Join in the fun and enjoy learning more about science by reading science related information this coming week.
Lets investigate some terms:
DNA Sequencing = your entire genome
Genotyping = a tiny fraction of your genome (0.02% of your genome)
Plankton arrow worm, Sagitta setosa, as seen with a blue plastic fibre in it’s gut. The fibre is approximately 3 mm long. Plankton is at the base of the food chain. This plastic fibre is transferred along the food chain.
Current standard water treatment systems do not filter out all of the microplastics, Mahon said: “There is nowhere really where you can say these are being trapped 100%. In terms of fibres, the diameter is 10 microns across and it would be very unusual to find that level of filtration in our drinking water systems.”
Watch the solar eclipse (safely) using the life stream from the Exoloratorium. The live stream will start on Monday August 21, 2017 at 9:00 am PST.
On August 21, 2017, beginning at 10:15 a.m. PDT, a total solar eclipse will sweep across the United States. The glorious sight of the fully eclipsed Sun will be visible along a 70-mile-wide path arching from Oregon to South Carolina.
People not in the path will experience a partial eclipse.
Safety: It is never safe to look directly at the sun. Please use the following information to make sure that you do not harm your eyes by staring directly at the sun.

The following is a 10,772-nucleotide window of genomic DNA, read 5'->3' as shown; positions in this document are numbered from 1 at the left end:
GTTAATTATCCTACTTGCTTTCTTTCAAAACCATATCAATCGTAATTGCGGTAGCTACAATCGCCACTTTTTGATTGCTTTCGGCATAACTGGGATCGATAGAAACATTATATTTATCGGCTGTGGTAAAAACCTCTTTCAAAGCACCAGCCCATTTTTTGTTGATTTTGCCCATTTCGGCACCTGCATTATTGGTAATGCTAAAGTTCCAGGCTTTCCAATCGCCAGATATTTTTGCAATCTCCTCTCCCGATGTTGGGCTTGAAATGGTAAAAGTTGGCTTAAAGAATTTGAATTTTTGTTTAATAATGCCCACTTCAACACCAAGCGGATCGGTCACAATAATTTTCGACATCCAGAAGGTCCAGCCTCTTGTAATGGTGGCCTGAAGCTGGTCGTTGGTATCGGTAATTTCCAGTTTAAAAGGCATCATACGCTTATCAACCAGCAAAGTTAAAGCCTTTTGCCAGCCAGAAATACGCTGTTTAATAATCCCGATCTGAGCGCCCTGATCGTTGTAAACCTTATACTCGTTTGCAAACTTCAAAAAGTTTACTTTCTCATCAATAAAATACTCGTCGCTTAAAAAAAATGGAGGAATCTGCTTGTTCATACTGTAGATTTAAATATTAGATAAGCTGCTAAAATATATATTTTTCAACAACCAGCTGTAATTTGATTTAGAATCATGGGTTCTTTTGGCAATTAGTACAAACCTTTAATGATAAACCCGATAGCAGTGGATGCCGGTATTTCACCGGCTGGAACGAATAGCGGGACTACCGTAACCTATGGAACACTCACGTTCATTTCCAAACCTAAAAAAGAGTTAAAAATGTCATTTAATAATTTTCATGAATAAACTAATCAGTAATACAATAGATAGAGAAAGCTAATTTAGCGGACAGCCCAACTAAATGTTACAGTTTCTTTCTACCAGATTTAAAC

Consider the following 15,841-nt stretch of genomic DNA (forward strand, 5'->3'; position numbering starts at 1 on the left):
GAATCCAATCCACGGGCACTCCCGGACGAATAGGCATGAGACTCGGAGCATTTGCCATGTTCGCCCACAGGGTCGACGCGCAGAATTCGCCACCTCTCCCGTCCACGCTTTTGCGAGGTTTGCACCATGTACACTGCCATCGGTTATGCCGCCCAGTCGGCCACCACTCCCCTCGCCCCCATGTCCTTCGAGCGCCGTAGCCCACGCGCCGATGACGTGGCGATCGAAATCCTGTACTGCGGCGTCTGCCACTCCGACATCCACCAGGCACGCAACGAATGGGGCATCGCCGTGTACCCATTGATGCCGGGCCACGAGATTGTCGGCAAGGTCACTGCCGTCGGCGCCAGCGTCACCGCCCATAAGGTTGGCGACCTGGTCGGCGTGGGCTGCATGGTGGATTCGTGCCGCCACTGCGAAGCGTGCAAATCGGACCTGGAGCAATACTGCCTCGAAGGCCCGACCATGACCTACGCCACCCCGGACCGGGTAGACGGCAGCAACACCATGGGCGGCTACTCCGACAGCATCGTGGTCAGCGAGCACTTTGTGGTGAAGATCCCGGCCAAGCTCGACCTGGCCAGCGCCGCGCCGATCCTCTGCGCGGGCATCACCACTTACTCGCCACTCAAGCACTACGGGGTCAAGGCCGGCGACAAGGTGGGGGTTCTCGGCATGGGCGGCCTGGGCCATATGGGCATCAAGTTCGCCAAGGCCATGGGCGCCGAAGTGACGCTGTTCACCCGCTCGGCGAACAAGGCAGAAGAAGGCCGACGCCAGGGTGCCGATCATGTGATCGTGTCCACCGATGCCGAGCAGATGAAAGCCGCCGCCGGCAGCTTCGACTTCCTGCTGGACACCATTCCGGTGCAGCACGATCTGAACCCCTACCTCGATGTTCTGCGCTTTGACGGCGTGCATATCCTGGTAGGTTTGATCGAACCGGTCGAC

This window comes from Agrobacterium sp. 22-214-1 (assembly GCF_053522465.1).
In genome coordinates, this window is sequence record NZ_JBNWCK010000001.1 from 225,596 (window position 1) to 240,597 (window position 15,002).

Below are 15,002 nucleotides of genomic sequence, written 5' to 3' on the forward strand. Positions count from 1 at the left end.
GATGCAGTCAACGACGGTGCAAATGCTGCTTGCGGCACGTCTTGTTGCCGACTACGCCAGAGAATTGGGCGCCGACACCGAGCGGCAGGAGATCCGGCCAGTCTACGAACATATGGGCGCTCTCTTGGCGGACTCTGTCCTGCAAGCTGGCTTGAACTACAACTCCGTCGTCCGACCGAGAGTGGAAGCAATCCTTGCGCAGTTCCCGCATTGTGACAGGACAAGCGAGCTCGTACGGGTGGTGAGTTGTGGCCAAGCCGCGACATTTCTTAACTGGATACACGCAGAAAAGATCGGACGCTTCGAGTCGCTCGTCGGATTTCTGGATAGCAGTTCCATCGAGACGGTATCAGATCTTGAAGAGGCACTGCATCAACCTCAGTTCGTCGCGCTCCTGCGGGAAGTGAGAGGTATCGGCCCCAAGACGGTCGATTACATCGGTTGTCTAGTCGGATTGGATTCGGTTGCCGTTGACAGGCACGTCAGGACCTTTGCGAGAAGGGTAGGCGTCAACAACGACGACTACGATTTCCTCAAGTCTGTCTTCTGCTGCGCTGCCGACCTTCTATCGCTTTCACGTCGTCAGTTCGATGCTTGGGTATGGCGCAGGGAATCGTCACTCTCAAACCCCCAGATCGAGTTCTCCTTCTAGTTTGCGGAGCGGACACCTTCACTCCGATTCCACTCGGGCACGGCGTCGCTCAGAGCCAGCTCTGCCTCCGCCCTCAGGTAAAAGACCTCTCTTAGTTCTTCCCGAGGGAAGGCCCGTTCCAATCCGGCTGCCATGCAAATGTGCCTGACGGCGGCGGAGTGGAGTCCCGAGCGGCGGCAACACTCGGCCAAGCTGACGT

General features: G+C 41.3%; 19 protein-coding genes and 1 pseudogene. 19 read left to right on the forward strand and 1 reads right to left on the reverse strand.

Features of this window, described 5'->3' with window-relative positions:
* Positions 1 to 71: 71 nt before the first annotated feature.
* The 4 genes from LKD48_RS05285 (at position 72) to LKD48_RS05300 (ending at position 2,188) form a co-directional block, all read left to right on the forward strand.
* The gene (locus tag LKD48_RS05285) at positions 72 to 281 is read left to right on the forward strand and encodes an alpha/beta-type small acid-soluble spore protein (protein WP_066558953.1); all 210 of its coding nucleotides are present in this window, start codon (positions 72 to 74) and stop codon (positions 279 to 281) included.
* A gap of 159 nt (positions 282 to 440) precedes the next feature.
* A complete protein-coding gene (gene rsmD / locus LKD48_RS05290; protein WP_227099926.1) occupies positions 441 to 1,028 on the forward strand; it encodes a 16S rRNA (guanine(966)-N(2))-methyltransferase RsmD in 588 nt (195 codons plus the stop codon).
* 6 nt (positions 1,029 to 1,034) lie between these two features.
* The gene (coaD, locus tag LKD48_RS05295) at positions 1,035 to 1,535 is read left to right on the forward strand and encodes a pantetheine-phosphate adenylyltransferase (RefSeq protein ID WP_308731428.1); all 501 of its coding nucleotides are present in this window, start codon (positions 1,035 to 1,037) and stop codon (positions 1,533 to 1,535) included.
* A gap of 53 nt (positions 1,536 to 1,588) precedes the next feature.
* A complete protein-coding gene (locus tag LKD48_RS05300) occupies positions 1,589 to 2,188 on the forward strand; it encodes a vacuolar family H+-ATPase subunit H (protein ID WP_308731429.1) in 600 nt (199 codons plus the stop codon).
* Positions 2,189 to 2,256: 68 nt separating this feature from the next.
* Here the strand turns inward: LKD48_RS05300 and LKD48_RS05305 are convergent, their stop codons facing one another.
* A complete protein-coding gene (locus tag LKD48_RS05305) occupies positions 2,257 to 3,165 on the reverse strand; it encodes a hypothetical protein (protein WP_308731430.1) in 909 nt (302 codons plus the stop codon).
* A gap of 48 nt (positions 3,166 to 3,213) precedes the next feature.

Looking directly at the sun is unsafe except during the brief total phase of a solar eclipse (“totality”), when the moon entirely blocks the sun’s bright face, which will happen only within the narrow path of totality (https://go.nasa.gov/2pC0lhe (link is external)).
The only safe way to look directly at the uneclipsed or partially eclipsed sun is through special-purpose solar filters, such as “eclipse glasses” (example shown at left) or hand-held solar viewers. Homemade filters or ordinary sunglasses, even very dark ones, are not safe for looking at the sun; they transmit thousands of times too much sunlight.
We are able to eavesdrop on other information while learning; however, this extra stimulation slows learning. (July 5, 2017)
“Subjective experience suggests that we are able to direct our auditory attention independent of our visual gaze, e.g when shadowing a nearby conversation at a cocktail party. But what are the consequences at the behavioural and neural level? While numerous studies have investigated both auditory attention and visual gaze independently, little is known about their interaction during selective listening. In the present EEG study, we manipulated visual gaze independently of auditory attention while participants detected targets presented from one of three loudspeakers. We observed increased response times when gaze was directed away from the locus of auditory attention. Further, we found an increase in occipital alpha-band power contralateral to the direction of gaze, indicative of a suppression of distracting input. Finally, this condition also led to stronger central theta-band power, which correlated with the observed effect in response times, indicative of differences in top-down processing. Our data suggest that a misalignment between gaze and auditory attention both reduce behavioural performance and modulate underlying neural processes. The involvement of central theta-band and occipital alpha-band effects are in line with compensatory neural mechanisms such as increased cognitive control and the suppression of task irrelevant inputs.”